Alumna Janice Parks '20 Builds On Pacific Research Foundation
Janice Parks ’20 didn’t let a global pandemic get in the way of her career as a microbiologist.
Sure, her senior-year classes at Pacific University switched suddenly from traditional to virtual, from in-person to on-screen, and she and her classmates’ graduation ceremony was canceled indefinitely. Such ceremonies, like sporting events, concerts and restaurant outings, were casualties of the country’s sometimes-uncertain response to the spread of the coronavirus.
But while protocols were upended and long-established routines faltered, students still had careers to launch and futures to pursue. For Parks, the pandemic couldn’t interfere with her matriculation into a scholarly career on the frontiers of plant science at Washington State University, where she has completed two years as a PhD student.
Despite the unexpected detour imposed by the pandemic, Parks has followed an academic course that was laid out at Pacific, where she was a distinguished student. Two years beyond her actual graduation and well into her next-level academic career, Parks says she still brags about the quality of undergraduate research at Pacific.
“I was able to leave Pacific being able to write very prolifically and be a good scientific writer,” she said.
“And besides the research, Pacific really prepared for my graduate-level classes. Honestly, my graduate-level classes, I thought they were so easy. Pacific does a very good job of making sure the courses are rigorous.”
Parks, who went to high school in nearby Hillsboro, Ore., entered Pacific in 2016 thinking she wanted to work in a medical field. But the biology courses she took instilled in her an enthusiasm for scientific research, taught her how to publish scientific papers, and helped her to network with scientists in academic and private-sector research from around the world.
At Pacific, Parks was the first student to be awarded the Lesley M. Hallick Award for Leadership and Service. It’s given to students who demonstrate exceptional demonstrations of service over self. And at Washington State, she was awarded the prestigious ARCS Fellowship, which added $17,500 to her PhD student salary over three years and made it plain to her that the university was eager to recruit her to its plant science program.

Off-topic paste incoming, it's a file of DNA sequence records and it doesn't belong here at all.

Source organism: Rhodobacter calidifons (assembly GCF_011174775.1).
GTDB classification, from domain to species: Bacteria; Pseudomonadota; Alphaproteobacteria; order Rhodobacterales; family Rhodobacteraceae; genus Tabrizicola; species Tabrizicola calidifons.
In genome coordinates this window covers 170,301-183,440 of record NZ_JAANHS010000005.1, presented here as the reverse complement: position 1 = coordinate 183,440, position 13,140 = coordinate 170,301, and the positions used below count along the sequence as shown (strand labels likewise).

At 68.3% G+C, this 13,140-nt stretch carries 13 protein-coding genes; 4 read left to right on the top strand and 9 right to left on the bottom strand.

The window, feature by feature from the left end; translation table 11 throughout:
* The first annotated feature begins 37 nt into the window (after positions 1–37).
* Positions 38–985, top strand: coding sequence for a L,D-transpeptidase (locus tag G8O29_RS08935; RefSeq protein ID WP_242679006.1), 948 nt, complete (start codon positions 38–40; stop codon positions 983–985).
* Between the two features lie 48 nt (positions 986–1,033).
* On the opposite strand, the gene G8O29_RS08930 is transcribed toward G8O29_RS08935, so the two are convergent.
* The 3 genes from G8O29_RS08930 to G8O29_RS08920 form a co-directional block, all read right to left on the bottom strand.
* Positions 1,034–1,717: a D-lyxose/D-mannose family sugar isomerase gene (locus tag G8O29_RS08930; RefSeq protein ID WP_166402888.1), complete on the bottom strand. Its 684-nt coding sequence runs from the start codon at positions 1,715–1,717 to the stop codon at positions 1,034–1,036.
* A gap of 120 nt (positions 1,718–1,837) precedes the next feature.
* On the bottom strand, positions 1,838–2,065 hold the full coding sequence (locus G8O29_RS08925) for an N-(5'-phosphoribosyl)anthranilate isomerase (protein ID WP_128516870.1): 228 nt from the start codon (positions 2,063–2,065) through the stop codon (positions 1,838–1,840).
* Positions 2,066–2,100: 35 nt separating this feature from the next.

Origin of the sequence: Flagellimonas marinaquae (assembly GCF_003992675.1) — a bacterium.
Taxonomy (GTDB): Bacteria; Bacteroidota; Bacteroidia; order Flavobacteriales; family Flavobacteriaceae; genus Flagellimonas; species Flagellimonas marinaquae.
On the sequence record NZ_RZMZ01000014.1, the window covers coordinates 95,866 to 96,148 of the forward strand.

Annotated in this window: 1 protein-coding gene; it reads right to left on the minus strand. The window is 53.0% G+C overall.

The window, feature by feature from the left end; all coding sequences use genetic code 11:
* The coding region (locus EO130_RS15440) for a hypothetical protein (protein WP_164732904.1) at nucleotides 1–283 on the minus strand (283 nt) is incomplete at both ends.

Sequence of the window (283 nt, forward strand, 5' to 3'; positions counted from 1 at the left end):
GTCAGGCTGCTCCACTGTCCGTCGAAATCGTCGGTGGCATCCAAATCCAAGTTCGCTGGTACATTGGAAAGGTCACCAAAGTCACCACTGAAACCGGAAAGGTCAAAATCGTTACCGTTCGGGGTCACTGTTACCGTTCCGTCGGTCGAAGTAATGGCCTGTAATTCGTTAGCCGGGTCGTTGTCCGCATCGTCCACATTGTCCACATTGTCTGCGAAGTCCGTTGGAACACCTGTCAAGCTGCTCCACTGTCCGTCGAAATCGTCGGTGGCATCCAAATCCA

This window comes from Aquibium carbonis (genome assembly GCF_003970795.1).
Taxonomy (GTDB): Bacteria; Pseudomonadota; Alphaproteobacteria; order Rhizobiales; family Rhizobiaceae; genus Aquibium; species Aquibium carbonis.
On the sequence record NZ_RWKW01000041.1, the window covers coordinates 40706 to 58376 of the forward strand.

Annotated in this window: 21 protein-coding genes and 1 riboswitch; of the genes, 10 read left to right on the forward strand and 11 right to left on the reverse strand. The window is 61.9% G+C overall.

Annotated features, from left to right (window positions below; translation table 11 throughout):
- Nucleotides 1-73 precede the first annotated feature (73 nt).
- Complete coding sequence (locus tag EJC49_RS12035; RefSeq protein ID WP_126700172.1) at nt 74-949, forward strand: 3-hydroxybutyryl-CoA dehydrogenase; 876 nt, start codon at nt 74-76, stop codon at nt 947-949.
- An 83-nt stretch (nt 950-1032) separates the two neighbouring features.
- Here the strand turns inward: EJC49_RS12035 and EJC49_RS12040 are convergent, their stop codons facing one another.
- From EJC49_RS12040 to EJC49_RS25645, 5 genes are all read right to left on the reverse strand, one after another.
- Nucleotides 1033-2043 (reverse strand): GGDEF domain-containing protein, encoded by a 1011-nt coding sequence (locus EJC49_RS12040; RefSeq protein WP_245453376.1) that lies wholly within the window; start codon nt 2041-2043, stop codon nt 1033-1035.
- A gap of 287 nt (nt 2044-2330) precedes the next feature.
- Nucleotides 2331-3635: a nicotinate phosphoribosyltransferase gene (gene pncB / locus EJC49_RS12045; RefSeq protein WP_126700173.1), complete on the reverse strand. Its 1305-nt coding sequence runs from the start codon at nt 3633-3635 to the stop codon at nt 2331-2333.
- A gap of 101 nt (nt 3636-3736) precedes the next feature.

In April, she, along with several co-authors, published her most recent paper, “Increasing Biodiversity and Land-Use Efficiency Through Pea (Pisum aestivum)-Canola (Brassica napus) Intercropping (Peaola),” in Frontiers in Soil Science, a biology journal. The paper illustrates her interest in promoting biodiversity and agricultural efficiency without relying on chemicals like phosphorus and nitrogen that degrade the soil. She is a microbiologist within WSU’s plant science program, so she applies a multidisciplinary perspective to her research and the way its findings can be applied.
“My research that I’m doing now is very focused on agriculture,” she said. “But I was able to convince Fish & Wildlife to let me present my research at one of their conferences, because I was able to show them that the work I’m been doing can be applied to restoration and conservation.”
The work isn’t just interesting to Parks and a handful of her peers: It has significant implications for the health of the earth.
“Through the work I’m doing now, I want to be able to show people how we can use microorganisms and harness the relationships that they already form with plants and with each other to improve out ways of approaching restoration, improve our ways of approaching agriculture, so we can be better stewards to this planet.”
Her career well under way, Parks still recalls how unsettling it was when the spread of the coronavirus brought her career at Pacific to a screeching halt.
“I was TA-ing a microbiology lab when the announcement came out: ‘This is the last day,’” Parks remembered. When the announcement came, she said, that’s when she realized “I’m not going to be able to say goodbye to any of my friends or any of my professors.”
That’s why she came back to Pacific’s Forest Grove Campus in August to attend Special Commencement — the in-person graduation ceremony that she and her classmates were forced to forgo two years ago because of the COVID-19 pandemic. Walking across the stage and accepting a “diploma” was beside the point: It was, rather, a chance to have a proper goodbye.
In the spring of 2020, Parks suddenly found herself cut off from the students and professors with whom she had been working so closely. She hadn’t had the chance to share her good news about being recruited to the Washington State plant science program. She hadn’t even been able to see — or give — a smile to her friends, because everyone she saw was masked, and physically distant.
The great appeal of Special Commencement, she said, was that she had the chance “to actually say goodbye and catch up to people,” she said. “And see their faces.”